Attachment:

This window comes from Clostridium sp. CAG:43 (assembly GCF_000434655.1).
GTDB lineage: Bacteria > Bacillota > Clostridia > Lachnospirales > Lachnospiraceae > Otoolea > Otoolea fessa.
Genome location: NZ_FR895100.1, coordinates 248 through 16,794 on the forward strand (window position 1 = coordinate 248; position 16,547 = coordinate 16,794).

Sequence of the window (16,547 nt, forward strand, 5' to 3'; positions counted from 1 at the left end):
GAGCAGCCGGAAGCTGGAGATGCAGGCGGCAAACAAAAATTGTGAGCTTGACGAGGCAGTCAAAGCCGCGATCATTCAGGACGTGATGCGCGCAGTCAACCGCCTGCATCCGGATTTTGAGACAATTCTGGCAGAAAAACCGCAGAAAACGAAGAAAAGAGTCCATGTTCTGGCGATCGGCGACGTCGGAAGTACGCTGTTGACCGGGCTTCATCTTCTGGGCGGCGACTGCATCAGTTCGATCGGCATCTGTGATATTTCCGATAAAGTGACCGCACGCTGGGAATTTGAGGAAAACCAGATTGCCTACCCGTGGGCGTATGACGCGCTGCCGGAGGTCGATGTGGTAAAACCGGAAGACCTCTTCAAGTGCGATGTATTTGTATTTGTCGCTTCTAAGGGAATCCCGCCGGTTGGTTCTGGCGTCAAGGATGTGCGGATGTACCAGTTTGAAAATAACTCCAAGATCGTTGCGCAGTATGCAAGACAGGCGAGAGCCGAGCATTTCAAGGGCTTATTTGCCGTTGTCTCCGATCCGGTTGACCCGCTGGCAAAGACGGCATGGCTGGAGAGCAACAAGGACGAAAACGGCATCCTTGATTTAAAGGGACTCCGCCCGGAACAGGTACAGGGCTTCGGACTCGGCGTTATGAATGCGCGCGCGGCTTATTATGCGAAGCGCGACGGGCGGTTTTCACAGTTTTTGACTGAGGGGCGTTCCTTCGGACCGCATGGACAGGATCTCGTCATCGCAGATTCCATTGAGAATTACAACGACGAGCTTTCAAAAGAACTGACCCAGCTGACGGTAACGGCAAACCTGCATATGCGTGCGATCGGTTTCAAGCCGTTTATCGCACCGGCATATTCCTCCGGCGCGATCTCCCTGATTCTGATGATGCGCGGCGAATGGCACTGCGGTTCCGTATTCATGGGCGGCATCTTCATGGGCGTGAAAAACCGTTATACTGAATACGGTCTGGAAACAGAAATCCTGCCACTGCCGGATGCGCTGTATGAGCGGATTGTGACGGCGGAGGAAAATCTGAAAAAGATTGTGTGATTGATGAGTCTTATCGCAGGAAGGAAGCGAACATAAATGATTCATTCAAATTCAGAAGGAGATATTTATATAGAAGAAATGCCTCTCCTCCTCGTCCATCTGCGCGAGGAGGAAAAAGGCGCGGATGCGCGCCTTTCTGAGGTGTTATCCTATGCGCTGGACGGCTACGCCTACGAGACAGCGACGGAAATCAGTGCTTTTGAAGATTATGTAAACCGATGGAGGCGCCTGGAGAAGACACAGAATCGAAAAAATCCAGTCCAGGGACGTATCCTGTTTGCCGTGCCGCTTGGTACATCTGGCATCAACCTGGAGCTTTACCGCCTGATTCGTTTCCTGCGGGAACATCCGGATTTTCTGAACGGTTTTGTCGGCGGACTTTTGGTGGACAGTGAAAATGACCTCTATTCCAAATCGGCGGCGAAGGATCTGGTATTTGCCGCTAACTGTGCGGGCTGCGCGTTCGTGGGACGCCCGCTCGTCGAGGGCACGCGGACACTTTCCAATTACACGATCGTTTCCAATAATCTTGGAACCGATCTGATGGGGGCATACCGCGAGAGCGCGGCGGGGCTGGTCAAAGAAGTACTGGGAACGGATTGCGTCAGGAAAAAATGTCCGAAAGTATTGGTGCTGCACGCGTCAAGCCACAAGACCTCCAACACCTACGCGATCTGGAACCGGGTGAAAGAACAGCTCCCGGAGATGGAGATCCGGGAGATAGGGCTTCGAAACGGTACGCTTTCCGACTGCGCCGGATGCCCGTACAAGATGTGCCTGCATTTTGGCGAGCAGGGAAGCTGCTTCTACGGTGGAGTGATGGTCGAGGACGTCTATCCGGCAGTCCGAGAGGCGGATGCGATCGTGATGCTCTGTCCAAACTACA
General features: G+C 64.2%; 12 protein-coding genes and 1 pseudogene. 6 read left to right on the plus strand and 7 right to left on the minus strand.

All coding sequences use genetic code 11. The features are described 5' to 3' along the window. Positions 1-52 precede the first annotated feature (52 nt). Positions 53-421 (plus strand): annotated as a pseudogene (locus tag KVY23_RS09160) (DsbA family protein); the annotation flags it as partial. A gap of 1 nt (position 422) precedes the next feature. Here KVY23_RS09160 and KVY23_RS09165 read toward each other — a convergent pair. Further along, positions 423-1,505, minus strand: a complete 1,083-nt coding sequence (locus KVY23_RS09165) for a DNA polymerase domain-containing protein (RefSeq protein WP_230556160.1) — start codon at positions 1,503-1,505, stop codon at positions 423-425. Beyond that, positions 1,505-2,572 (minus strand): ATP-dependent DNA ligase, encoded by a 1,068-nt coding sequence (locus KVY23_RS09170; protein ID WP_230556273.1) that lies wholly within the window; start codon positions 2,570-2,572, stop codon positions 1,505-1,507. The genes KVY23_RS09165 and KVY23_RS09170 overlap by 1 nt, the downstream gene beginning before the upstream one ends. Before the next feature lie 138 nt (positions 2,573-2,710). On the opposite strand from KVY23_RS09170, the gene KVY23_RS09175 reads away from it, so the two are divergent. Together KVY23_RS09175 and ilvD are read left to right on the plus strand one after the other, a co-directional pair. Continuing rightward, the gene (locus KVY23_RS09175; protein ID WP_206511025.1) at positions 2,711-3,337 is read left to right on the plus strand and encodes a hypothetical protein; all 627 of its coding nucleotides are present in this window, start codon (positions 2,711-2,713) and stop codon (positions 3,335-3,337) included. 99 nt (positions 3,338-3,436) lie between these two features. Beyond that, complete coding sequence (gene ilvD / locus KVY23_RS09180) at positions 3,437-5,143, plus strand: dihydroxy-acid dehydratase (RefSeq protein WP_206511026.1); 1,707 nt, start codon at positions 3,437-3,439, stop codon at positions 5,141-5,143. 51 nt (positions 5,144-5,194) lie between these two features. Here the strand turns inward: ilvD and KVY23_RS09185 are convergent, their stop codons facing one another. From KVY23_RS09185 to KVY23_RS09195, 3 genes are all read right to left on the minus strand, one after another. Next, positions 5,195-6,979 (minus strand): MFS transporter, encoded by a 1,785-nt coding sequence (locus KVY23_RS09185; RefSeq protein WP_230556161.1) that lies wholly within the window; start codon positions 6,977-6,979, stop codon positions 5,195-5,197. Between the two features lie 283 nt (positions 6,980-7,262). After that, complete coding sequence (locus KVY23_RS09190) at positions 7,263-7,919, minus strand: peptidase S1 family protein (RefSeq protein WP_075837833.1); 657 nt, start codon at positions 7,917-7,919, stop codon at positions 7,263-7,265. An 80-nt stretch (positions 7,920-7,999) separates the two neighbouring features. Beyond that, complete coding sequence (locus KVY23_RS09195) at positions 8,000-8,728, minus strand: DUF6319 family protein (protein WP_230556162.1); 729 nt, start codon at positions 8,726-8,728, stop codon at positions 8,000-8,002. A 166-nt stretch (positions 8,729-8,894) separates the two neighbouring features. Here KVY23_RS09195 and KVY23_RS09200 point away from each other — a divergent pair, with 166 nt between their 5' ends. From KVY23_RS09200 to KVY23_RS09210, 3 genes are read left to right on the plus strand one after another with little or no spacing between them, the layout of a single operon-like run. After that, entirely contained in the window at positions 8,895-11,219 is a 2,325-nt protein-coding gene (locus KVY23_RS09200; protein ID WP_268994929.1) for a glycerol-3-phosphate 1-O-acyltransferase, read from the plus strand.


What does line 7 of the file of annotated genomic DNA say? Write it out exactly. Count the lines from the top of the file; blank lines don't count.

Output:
All coding sequences use genetic code 11. The features are described 5' to 3' along the window. Positions 1-52 precede the first annotated feature (52 nt). Positions 53-421 (plus strand): annotated as a pseudogene (locus tag KVY23_RS09160) (DsbA family protein); the annotation flags it as partial. A gap of 1 nt (position 422) precedes the next feature. Here KVY23_RS09160 and KVY23_RS09165 read toward each other — a convergent pair. Further along, positions 423-1,505, minus strand: a complete 1,083-nt coding sequence (locus KVY23_RS09165) for a DNA polymerase domain-containing protein (RefSeq protein WP_230556160.1) — start codon at positions 1,503-1,505, stop codon at positions 423-425. Beyond that, positions 1,505-2,572 (minus strand): ATP-dependent DNA ligase, encoded by a 1,068-nt coding sequence (locus KVY23_RS09170; protein ID WP_230556273.1) that lies wholly within the window; start codon positions 2,570-2,572, stop codon positions 1,505-1,507. The genes KVY23_RS09165 and KVY23_RS09170 overlap by 1 nt, the downstream gene beginning before the upstream one ends. Before the next feature lie 138 nt (positions 2,573-2,710). On the opposite strand from KVY23_RS09170, the gene KVY23_RS09175 reads away from it, so the two are divergent. Together KVY23_RS09175 and ilvD are read left to right on the plus strand one after the other, a co-directional pair. Continuing rightward, the gene (locus KVY23_RS09175; protein ID WP_206511025.1) at positions 2,711-3,337 is read left to right on the plus strand and encodes a hypothetical protein; all 627 of its coding nucleotides are present in this window, start codon (positions 2,711-2,713) and stop codon (positions 3,335-3,337) included. 99 nt (positions 3,338-3,436) lie between these two features. Beyond that, complete coding sequence (gene ilvD / locus KVY23_RS09180) at positions 3,437-5,143, plus strand: dihydroxy-acid dehydratase (RefSeq protein WP_206511026.1); 1,707 nt, start codon at positions 3,437-3,439, stop codon at positions 5,141-5,143. 51 nt (positions 5,144-5,194) lie between these two features. Here the strand turns inward: ilvD and KVY23_RS09185 are convergent, their stop codons facing one another. From KVY23_RS09185 to KVY23_RS09195, 3 genes are all read right to left on the minus strand, one after another. Next, positions 5,195-6,979 (minus strand): MFS transporter, encoded by a 1,785-nt coding sequence (locus KVY23_RS09185; RefSeq protein WP_230556161.1) that lies wholly within the window; start codon positions 6,977-6,979, stop codon positions 5,195-5,197. Between the two features lie 283 nt (positions 6,980-7,262). After that, complete coding sequence (locus KVY23_RS09190) at positions 7,263-7,919, minus strand: peptidase S1 family protein (RefSeq protein WP_075837833.1); 657 nt, start codon at positions 7,917-7,919, stop codon at positions 7,263-7,265. An 80-nt stretch (positions 7,920-7,999) separates the two neighbouring features. Beyond that, complete coding sequence (locus KVY23_RS09195) at positions 8,000-8,728, minus strand: DUF6319 family protein (protein WP_230556162.1); 729 nt, start codon at positions 8,726-8,728, stop codon at positions 8,000-8,002. A 166-nt stretch (positions 8,729-8,894) separates the two neighbouring features. Here KVY23_RS09195 and KVY23_RS09200 point away from each other — a divergent pair, with 166 nt between their 5' ends. From KVY23_RS09200 to KVY23_RS09210, 3 genes are read left to right on the plus strand one after another with little or no spacing between them, the layout of a single operon-like run. After that, entirely contained in the window at positions 8,895-11,219 is a 2,325-nt protein-coding gene (locus KVY23_RS09200; protein ID WP_268994929.1) for a glycerol-3-phosphate 1-O-acyltransferase, read from the plus strand.